Is “Ur-moment” a normal English expression?

The New York Times article of this past July 29th titled, “The D.O. Is In Now:
Osteopathic Schools Turn Out Nearly a Third of All Med School Grads,” features the growing popularity of the Touro College of Osteopathic Medicine in Harlem, Manhattan among would-be doctors, and introduces the following episode:

“Gabrielle Rozenberg, in her second year at Touro, remembers the
Ur-moment that would lead her to this somewhat unconventional path in
medicine. Growing up on Long Island, she suffered from chronic ear
infections. Her doctor recommended surgery. But before committing to
an invasive procedure, her parents took her to a D.O. In several
visits, he performed some twists and turns of her neck and head, and
within days the infection cleared up.”

       ― New York Times, “The osteopathic branch of medicine is booming”, 29 July 2014

I surmise “Ur-moment” means a decisive or eureka moment in retrospect. But I don’t find this word in any English dictionaries at hand.

Is “Ur-moment” a normal English expression? Isn’t it “Ah! (or something else)-moment”?

Answer

Arguably, no, Ur-moment is not a “normal” English expression for most people.

However, it really depends on the company you keep whether it is normal or not. That’s because
ur- is indeed a reasonably productive prefix meaning the original version of something in literary and academic registers, and has been such ever since the second half of the 19th century.

It was borrowed from German. You see it in places like urtext edition, just as one example, to indicate the original, unabridged text of some work. I for example have scads of musical scores on my shelves all labelled Urtext. (OED: “Urtext or urtext: an original text; the earliest version.”)

Regarding ur- in general, the OED says that it is a prefix. . . .

representing German (also MHG., OHG.) ur-, denoting ‘primitive, original, earliest,’ as ur-Hamlet, ‑origin, ‑stock, etc. See also Urheimat, Urschleim, Ursprache, Urtext.

G. ursprache (= primitive language) has been freq. used in recent English philological works.

One thing that makes Ur-comment stand out is its capitalization. That’s for the most part of throw-back to its German origin, where all nouns are capitalized. The assimilated version in English is no longer customarily capitalized, as you will see from these OED citations:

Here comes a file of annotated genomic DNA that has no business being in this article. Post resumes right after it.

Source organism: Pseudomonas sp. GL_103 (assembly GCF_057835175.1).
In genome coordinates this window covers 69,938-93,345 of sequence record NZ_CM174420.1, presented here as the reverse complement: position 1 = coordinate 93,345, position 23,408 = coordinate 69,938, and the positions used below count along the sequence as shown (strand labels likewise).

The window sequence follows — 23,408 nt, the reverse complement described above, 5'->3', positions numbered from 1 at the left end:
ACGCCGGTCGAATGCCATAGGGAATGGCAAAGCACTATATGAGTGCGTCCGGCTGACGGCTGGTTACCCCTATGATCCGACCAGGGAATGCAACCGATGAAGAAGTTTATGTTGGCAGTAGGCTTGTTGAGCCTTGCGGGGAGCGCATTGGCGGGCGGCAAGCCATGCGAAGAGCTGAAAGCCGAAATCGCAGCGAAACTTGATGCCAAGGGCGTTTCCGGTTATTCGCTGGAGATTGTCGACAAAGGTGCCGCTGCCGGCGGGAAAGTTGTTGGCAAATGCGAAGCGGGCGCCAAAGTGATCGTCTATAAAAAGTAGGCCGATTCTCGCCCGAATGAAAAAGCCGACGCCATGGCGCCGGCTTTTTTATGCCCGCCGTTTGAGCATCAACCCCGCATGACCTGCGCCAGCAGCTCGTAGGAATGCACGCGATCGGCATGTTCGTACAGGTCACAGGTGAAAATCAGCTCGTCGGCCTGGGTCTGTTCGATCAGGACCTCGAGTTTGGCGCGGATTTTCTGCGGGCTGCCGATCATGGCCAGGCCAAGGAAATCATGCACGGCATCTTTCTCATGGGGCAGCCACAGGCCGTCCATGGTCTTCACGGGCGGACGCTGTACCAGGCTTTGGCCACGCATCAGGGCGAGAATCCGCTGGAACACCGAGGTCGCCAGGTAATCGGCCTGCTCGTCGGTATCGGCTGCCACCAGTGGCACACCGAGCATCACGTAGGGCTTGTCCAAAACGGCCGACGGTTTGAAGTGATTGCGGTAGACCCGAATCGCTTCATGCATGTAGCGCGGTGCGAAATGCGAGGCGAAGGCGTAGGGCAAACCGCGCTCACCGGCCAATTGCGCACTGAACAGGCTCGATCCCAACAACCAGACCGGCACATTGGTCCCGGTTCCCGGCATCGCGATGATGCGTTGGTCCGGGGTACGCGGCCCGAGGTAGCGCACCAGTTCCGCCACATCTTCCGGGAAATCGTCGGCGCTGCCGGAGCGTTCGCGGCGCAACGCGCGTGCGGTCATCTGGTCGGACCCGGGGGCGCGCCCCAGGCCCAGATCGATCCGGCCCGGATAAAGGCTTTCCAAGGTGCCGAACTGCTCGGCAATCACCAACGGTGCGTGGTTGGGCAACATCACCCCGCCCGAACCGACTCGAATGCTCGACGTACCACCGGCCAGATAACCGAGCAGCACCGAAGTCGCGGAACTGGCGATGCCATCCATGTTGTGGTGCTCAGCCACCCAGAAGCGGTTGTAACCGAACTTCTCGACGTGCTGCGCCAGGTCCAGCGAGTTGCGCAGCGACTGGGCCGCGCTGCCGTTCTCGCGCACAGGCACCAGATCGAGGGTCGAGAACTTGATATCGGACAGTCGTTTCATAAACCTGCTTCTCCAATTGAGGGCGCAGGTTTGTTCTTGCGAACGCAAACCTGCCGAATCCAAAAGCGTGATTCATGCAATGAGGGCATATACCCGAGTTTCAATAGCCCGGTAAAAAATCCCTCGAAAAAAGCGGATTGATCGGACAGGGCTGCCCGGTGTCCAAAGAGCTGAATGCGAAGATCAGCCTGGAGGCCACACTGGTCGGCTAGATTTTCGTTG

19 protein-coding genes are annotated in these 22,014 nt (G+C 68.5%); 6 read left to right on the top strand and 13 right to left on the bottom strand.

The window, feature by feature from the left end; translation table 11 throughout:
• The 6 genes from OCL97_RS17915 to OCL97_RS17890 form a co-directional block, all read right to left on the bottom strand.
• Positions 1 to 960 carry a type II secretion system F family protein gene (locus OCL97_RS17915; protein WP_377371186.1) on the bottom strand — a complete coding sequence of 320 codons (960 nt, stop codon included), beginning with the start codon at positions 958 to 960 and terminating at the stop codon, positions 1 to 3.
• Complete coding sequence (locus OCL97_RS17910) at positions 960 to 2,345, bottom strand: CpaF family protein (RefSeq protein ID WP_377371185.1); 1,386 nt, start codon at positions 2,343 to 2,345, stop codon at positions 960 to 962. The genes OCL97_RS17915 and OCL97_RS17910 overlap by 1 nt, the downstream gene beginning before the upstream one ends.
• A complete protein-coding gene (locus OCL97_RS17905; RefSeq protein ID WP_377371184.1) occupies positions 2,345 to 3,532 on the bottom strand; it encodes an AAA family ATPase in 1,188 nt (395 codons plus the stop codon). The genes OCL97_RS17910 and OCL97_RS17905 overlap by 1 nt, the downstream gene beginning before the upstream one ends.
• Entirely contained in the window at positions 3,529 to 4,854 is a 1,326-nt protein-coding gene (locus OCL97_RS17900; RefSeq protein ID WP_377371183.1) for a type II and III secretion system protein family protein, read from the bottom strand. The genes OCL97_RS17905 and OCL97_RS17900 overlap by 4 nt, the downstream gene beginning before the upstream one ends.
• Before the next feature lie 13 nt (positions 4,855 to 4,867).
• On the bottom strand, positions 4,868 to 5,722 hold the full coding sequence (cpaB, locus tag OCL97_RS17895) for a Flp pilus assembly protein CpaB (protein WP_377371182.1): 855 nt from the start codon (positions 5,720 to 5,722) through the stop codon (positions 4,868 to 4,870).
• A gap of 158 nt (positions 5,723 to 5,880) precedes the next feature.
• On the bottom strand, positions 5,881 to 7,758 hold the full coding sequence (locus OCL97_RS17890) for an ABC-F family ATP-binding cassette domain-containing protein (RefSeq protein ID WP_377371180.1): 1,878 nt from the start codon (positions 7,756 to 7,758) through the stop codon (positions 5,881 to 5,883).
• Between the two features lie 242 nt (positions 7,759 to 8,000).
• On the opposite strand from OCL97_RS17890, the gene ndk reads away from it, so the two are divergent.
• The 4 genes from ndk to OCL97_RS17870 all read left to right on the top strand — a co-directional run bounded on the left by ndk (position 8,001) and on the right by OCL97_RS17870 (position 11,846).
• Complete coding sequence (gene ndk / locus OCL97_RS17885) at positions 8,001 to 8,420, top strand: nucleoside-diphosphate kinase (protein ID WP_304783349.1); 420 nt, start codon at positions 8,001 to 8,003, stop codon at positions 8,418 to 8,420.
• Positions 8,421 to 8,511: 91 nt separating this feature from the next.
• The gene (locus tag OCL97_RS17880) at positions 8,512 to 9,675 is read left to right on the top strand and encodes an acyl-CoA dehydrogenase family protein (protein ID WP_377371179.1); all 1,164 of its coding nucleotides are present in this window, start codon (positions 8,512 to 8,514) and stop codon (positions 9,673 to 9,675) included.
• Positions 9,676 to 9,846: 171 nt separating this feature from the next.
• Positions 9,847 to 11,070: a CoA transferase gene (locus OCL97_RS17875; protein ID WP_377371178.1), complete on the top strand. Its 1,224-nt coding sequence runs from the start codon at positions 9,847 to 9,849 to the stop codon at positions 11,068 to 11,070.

• 1864 Max Müller Lect. Sci. Lang. (1871) II. 133 ― The most troublesome of all vowels, the neutral vowel, sometimes called Urvocal, better Unvocal.
  • 1889 Jacobs Caxton’s Aesop I. 37 ― Any light he can throw on the Ur-origin of the Fables.
  • 1901 Boas Kyd’s Wks. p. xlv, ― The Ur-Hamlet may have contained a number of these borrowings.
  • 1926 A. Møller tr. Pedersen’s Israel I. i. 245 ― The word shēm is found in all Semitic languages and belongs to the absolutely certain ur-semitic components.
  • 1927 A. H. McNeile Introd. to Study of New Testament iii. 50 ― It was an Ur-Evangelium, a primitive written Gospel, some say in Hebrew, some in Aramaic, on which our Gospels were based.
  • 1937 O. Jespersen Analytic Syntax 142 ― Some well-known students of language who even call this [sc. ‘S is P’] the ‘urform’ of sentences.
  • 1943 V. Nabokov in Atlantic Monthly May 69/2 ― The dreadful vulgarity, the Ur-Hitlerism of those ludicrous but vicious organisations.
  • 1947 Auden Age of Anxiety (1948) ii. 46 ― For Long-Ago has been Ever-After since Ur-Papa gave The Primal Yawn that expressed all things.
  • 1949 F. Fergusson Idea of Theater i. 26 ― An enactment of the Ur-Myth of the year‐god.
  • 1950 Psychiatry XIII. 168/2 ― The concept of ur-language and ur-symbolism is of particular importance in Freud’s thought.
  • 1964 C. S. Lewis Discarded Image iv. 54 ― Plato’s ur-Freudian doctrine of the dream as the expression of a submerged wish.
  • 1966 Punch 9 Nov. 718/2 ― Above is Leonardo da Vinci’s design for an ur-tank.
  • 1971 Astrophysics & Space Sci. X. 363 (heading) ― Orientation of galaxies and a magnetic ‘urfield’.
  • 1977 Listener 31 Mar. 416/1 ― The importance of the folk example which he [sc. Bartók] argued to be one of the ur-sources of music.
  • 1979 Listener 14 June 831/1 ― Sir Nikolaus Pevsner’s ur-history, Pioneers of Modern Design.
  • 1983 Sunday Tel. 13 Mar. 14/6 ― Russell Hoban is an ur-novelist, a maverick voice that is like no other.

Notice how in the fullness of time, it has lost its initial capital. That’s what makes your Ur-moment stand out for me: not its existence but its archaic capitalization, which some might consider a trifle “precious” or eye-grabbing.

It does often retain its hyphen, albeit not always. There is some potential for ambiguity without it. For example, urgent just means demanding, but an ur-gent might be Adam. 😇

So you can think of an ur-thing (now probably better spelled urthing) as the first one, or the archetype, or the defining moment in this case, the seed that gave rise to everything else.

Attribution
Source : Link , Question Author : Yoichi Oishi , Answer Author : tchrist

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